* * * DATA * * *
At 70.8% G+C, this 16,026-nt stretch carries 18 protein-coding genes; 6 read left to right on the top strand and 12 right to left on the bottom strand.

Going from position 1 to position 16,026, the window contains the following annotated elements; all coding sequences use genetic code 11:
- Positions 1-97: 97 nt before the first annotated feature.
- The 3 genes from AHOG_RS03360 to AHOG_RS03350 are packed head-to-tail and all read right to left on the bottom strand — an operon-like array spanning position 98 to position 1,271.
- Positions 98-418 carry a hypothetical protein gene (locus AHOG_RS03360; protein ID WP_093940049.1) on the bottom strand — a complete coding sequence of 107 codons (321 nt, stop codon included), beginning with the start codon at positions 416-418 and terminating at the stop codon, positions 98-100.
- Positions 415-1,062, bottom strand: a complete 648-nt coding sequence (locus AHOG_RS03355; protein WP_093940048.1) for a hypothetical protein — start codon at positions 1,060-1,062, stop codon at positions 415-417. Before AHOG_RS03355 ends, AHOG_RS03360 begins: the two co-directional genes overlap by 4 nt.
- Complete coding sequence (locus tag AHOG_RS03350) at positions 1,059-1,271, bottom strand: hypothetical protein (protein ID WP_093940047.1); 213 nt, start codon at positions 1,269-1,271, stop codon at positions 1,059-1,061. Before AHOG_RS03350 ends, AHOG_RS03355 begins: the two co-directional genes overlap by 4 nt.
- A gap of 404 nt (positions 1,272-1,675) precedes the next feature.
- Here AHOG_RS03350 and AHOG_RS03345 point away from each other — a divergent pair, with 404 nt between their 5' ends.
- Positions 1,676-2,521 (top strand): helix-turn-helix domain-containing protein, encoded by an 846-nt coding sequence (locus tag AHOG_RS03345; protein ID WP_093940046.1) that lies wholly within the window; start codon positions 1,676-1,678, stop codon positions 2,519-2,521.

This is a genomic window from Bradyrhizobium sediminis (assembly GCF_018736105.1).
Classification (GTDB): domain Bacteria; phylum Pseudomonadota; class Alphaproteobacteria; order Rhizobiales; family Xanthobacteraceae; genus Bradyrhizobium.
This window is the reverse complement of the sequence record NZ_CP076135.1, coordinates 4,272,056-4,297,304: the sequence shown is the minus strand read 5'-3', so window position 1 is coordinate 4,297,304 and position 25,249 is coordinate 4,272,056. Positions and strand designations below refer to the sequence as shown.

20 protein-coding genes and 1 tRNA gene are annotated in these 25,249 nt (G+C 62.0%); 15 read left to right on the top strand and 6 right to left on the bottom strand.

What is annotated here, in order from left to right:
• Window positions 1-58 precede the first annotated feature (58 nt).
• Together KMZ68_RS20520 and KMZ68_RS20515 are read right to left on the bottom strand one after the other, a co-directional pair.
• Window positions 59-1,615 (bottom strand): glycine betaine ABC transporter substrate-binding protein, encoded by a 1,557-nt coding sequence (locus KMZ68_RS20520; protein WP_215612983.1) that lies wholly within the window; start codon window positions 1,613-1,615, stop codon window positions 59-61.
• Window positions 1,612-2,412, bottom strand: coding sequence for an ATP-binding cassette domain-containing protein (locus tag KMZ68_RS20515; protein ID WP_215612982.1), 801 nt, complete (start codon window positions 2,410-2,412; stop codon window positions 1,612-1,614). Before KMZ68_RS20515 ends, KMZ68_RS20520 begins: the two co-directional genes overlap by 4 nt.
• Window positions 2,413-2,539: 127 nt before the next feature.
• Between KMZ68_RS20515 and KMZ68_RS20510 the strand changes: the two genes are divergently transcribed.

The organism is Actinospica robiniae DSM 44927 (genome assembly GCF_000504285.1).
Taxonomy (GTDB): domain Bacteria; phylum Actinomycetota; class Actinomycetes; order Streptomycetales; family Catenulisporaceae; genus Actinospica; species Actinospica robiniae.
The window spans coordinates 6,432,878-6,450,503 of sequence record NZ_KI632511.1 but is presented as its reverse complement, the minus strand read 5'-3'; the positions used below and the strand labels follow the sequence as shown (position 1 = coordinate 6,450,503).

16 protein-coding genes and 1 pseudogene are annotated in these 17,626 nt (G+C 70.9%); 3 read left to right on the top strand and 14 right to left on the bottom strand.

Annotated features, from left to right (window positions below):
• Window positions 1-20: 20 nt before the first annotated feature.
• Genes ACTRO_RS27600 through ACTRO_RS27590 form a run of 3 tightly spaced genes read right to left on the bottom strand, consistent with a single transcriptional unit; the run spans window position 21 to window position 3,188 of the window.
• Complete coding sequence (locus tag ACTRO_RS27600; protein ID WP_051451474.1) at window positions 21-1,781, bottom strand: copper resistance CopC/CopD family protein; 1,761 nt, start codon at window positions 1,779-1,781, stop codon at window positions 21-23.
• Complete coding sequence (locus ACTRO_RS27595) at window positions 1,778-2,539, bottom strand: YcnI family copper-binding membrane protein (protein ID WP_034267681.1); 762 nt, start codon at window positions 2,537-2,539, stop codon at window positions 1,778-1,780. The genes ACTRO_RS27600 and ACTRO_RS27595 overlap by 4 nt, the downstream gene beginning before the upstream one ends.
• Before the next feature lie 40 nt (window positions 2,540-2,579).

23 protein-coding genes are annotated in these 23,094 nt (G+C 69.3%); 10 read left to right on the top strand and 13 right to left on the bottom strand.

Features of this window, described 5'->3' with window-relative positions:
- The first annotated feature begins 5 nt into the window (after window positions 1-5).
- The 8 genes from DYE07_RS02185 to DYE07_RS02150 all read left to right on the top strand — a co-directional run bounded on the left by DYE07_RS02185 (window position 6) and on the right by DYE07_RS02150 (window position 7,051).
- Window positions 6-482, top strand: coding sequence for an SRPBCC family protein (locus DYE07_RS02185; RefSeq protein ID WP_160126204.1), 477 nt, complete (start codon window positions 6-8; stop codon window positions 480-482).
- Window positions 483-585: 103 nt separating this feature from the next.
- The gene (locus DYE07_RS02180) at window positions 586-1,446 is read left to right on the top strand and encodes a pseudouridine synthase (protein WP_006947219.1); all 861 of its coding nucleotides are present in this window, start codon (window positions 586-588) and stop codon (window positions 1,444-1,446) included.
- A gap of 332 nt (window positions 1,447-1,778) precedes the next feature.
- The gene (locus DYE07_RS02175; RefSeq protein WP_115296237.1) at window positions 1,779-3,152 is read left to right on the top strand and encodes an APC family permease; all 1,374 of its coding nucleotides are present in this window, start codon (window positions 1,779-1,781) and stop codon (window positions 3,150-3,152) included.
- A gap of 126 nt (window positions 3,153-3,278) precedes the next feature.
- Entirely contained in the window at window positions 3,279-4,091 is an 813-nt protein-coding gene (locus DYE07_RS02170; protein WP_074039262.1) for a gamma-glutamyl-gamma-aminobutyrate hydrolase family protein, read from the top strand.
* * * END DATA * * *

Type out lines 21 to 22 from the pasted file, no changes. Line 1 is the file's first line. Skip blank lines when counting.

• Between KMZ68_RS20515 and KMZ68_RS20510 the strand changes: the two genes are divergently transcribed.

The organism is Actinospica robiniae DSM 44927 (genome assembly GCF_000504285.1).